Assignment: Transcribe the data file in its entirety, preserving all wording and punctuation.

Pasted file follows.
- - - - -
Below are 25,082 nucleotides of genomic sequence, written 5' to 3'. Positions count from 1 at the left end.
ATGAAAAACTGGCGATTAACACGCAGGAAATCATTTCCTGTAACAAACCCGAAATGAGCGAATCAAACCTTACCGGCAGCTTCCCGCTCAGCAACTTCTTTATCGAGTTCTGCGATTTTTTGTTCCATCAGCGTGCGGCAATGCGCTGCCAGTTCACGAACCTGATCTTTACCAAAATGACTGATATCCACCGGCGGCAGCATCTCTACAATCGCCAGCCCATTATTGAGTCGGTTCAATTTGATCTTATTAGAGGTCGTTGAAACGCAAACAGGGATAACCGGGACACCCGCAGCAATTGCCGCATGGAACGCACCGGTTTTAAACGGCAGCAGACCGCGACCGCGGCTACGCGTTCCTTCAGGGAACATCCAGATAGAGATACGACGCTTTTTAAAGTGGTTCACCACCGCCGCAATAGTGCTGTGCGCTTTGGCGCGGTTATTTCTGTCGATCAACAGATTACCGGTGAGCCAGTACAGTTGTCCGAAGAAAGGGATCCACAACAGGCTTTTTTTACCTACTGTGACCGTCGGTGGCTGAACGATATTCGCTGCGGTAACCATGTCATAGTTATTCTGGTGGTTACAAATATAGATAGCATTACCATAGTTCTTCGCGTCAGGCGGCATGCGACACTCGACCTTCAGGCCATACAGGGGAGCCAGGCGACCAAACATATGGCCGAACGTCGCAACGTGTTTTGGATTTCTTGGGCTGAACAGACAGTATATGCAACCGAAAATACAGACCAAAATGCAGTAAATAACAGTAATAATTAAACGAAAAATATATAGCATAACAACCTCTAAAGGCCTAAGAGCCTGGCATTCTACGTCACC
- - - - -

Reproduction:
Below are 25,082 nucleotides of genomic sequence, written 5' to 3'. Positions count from 1 at the left end.
ATGAAAAACTGGCGATTAACACGCAGGAAATCATTTCCTGTAACAAACCCGAAATGAGCGAATCAAACCTTACCGGCAGCTTCCCGCTCAGCAACTTCTTTATCGAGTTCTGCGATTTTTTGTTCCATCAGCGTGCGGCAATGCGCTGCCAGTTCACGAACCTGATCTTTACCAAAATGACTGATATCCACCGGCGGCAGCATCTCTACAATCGCCAGCCCATTATTGAGTCGGTTCAATTTGATCTTATTAGAGGTCGTTGAAACGCAAACAGGGATAACCGGGACACCCGCAGCAATTGCCGCATGGAACGCACCGGTTTTAAACGGCAGCAGACCGCGACCGCGGCTACGCGTTCCTTCAGGGAACATCCAGATAGAGATACGACGCTTTTTAAAGTGGTTCACCACCGCCGCAATAGTGCTGTGCGCTTTGGCGCGGTTATTTCTGTCGATCAACAGATTACCGGTGAGCCAGTACAGTTGTCCGAAGAAAGGGATCCACAACAGGCTTTTTTTACCTACTGTGACCGTCGGTGGCTGAACGATATTCGCTGCGGTAACCATGTCATAGTTATTCTGGTGGTTACAAATATAGATAGCATTACCATAGTTCTTCGCGTCAGGCGGCATGCGACACTCGACCTTCAGGCCATACAGGGGAGCCAGGCGACCAAACATATGGCCGAACGTCGCAACGTGTTTTGGATTTCTTGGGCTGAACAGACAGTATATGCAACCGAAAATACAGACCAAAATGCAGTAAATAACAGTAATAATTAAACGAAAAATATATAGCATAACAACCTCTAAAGGCCTAAGAGCCTGGCATTCTACGTCACC